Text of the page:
Prime Minister Najib has now put the full support of his government and his party behind the adoption of an ancient Middle Eastern ‘Hudud’ legal system to replace much of Malaysia’s modern civil judiciary.
Revivalist Islamic campaigners from the remaining rump of the PAS party, now widely dubbed in Malaysia as ‘the Taliban,’ have demanded that this platform be absorbed into mainstream UMNO politics (to the consternation of most of the country’s professional classes and substantial non-Muslim minorities) as their price for breaking up the opposition alliance.
The opposition alliance had previously refused to endorse Hudud Law, whilst respecting the ‘Taliban’s’ affection for it. However, Najib is clearly willing to do whatever it takes to avoid losing the next election and face the consequences of justice himself.
But what if Najib WERE to lose the next election, having introduced this Hudud Law?
Under full Hudud Law thieves are punished by having their hands chopped off in a public square and then left to fend for themselves.
Surely first on the list to go on trial before those grim faced muftis would be Najib himself and his grasping wife? How do we think they would fare over the $7 billion theft from 1MDB and the missing FELDA billions, if all the available proof and evidence were brought to this ‘market square’ hearing before the Taliban?
This is how Hudud arrives at its judgement on the hand chopping offence:
A combination of conditions must be fulfilled before the hand of a thief is cut off. These conditions are as follows:
The thing should have been taken by stealth; if it was not taken by stealth, then (the hand) should not be cut off, such as when property has been seized by force in front of other people, because in this case the owner of the property could have asked for help to stop the thief. (Tick)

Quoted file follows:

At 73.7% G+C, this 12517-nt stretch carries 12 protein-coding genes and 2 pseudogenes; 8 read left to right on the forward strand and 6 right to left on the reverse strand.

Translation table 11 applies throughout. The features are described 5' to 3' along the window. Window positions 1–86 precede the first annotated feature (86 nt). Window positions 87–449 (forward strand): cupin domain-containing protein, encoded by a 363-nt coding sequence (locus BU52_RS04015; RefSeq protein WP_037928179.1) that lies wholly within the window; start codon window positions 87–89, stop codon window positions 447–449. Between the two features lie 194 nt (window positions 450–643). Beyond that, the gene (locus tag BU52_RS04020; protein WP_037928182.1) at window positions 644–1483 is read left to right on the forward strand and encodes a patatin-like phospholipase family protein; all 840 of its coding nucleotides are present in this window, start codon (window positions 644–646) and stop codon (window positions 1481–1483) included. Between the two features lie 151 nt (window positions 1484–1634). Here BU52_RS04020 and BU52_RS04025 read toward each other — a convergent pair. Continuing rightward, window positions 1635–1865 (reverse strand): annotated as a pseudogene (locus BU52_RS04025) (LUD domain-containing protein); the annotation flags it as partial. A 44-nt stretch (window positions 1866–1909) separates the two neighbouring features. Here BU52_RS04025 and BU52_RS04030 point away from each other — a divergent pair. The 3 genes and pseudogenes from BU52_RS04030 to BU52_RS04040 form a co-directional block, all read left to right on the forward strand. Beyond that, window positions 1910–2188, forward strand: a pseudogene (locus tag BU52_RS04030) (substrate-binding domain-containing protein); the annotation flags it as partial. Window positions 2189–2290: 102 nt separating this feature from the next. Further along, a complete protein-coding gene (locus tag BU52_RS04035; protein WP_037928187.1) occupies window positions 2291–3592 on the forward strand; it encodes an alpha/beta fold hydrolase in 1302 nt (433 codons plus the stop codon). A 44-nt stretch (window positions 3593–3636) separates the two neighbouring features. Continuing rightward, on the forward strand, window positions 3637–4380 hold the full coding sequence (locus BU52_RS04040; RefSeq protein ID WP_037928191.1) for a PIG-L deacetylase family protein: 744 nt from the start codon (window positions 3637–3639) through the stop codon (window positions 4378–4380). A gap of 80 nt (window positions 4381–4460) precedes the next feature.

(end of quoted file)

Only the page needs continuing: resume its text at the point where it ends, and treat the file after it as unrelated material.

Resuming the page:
1- The stolen property should be something of worth, because that which is of no worth has no sanctity, such as musical instruments, wine and pigs.
2- The value of the stolen property should be above a certain limit, which is three Islamic dirhams or a quarter of an Islamic dinar, or their equivalent in other currencies.
3- The stolen property should have been taken from a place where it had been put away, i.e., a place where people usually put their property, such as a cupboard [or bank], for example.
4- The theft itself has to be proven, either by the testimony of two qualified witnesses or by the confession of the thief twice.
5- The person from whom the property was stolen has to ask for it back; if he does not, then (the thief’s) hand does not have to be cut off. [https://islamqa.info/en/9935]
The issue of theft extends well beyond FELDA and 1MDB in present day Malaysia of course. BN’s abuse of public office has become so pervasive that the system of governance has itself become almost medieval, perhaps justifying the re-introduction of barbaric medieval punishments to deal with it.
Prime Minister Najib has latterly taken that abuse to new and astonishing levels, so much so that people have started to forget that government money is not merely there for the people in charge to help themselves.
The Hudud Rally over this weekend is itself a case in point. PAS campaigners have been lavishing money on organising tens of thousands to be bussed into KL to provide fodder for their event, but everyone is now asking where is PAS’s present ample funding coming from? Is not UMNO mobilising for this rally also?
Earlier in the week a PAS leading figure went public to condemn former party members for expressing concern about finances entering the party from their new bed-fellows UMNO.
If RM90 million had come into the party then he would hardly be driving around in a Proton car thundered spiritual leader Hashim Jasin… at which point his additional ownership of a fancy Porche Cayman was inevitably brought to light.
Ooops. Does this confirm, according to his logic, that money has indeed been flooding into his party?
No, the matter is unrelated after all he has told Malaysians. PAS youth enthusiasts have meanwhile poured supportively into police stations to lodge ‘police reports’ about ‘false accusations’.
Hashim Jasin had merely abused his right to a car import licence, a perk of his political position, to enable his son to buy the fancy car, it has been explained.
So, presumably, Najib reckons he is safe from the Taliban after all, since all of them are in the same game of preaching one thing and practising another?